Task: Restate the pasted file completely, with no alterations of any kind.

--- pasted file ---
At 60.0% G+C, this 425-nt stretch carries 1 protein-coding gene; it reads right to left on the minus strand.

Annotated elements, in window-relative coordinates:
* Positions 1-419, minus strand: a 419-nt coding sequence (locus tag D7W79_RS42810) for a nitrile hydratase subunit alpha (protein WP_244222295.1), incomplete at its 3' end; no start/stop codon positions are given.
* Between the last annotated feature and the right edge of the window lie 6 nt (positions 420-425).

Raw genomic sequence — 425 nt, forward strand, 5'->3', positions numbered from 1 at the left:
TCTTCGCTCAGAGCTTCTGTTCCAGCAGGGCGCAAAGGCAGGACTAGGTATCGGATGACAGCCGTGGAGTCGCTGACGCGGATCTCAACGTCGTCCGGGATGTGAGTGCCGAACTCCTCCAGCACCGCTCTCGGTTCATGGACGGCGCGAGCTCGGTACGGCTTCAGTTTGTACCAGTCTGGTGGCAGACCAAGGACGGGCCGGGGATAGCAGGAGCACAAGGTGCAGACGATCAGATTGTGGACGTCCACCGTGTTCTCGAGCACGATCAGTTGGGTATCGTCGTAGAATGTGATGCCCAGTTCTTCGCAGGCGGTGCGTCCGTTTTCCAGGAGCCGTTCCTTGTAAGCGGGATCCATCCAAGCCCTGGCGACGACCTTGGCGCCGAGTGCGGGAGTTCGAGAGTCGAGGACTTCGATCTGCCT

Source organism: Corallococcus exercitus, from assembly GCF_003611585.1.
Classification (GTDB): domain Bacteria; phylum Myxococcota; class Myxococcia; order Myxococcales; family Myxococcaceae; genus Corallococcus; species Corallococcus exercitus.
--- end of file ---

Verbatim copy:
At 60.0% G+C, this 425-nt stretch carries 1 protein-coding gene; it reads right to left on the minus strand.

Annotated elements, in window-relative coordinates:
* Positions 1-419, minus strand: a 419-nt coding sequence (locus tag D7W79_RS42810) for a nitrile hydratase subunit alpha (protein WP_244222295.1), incomplete at its 3' end; no start/stop codon positions are given.
* Between the last annotated feature and the right edge of the window lie 6 nt (positions 420-425).

Raw genomic sequence — 425 nt, forward strand, 5'->3', positions numbered from 1 at the left:
TCTTCGCTCAGAGCTTCTGTTCCAGCAGGGCGCAAAGGCAGGACTAGGTATCGGATGACAGCCGTGGAGTCGCTGACGCGGATCTCAACGTCGTCCGGGATGTGAGTGCCGAACTCCTCCAGCACCGCTCTCGGTTCATGGACGGCGCGAGCTCGGTACGGCTTCAGTTTGTACCAGTCTGGTGGCAGACCAAGGACGGGCCGGGGATAGCAGGAGCACAAGGTGCAGACGATCAGATTGTGGACGTCCACCGTGTTCTCGAGCACGATCAGTTGGGTATCGTCGTAGAATGTGATGCCCAGTTCTTCGCAGGCGGTGCGTCCGTTTTCCAGGAGCCGTTCCTTGTAAGCGGGATCCATCCAAGCCCTGGCGACGACCTTGGCGCCGAGTGCGGGAGTTCGAGAGTCGAGGACTTCGATCTGCCT

Source organism: Corallococcus exercitus, from assembly GCF_003611585.1.
Classification (GTDB): domain Bacteria; phylum Myxococcota; class Myxococcia; order Myxococcales; family Myxococcaceae; genus Corallococcus; species Corallococcus exercitus.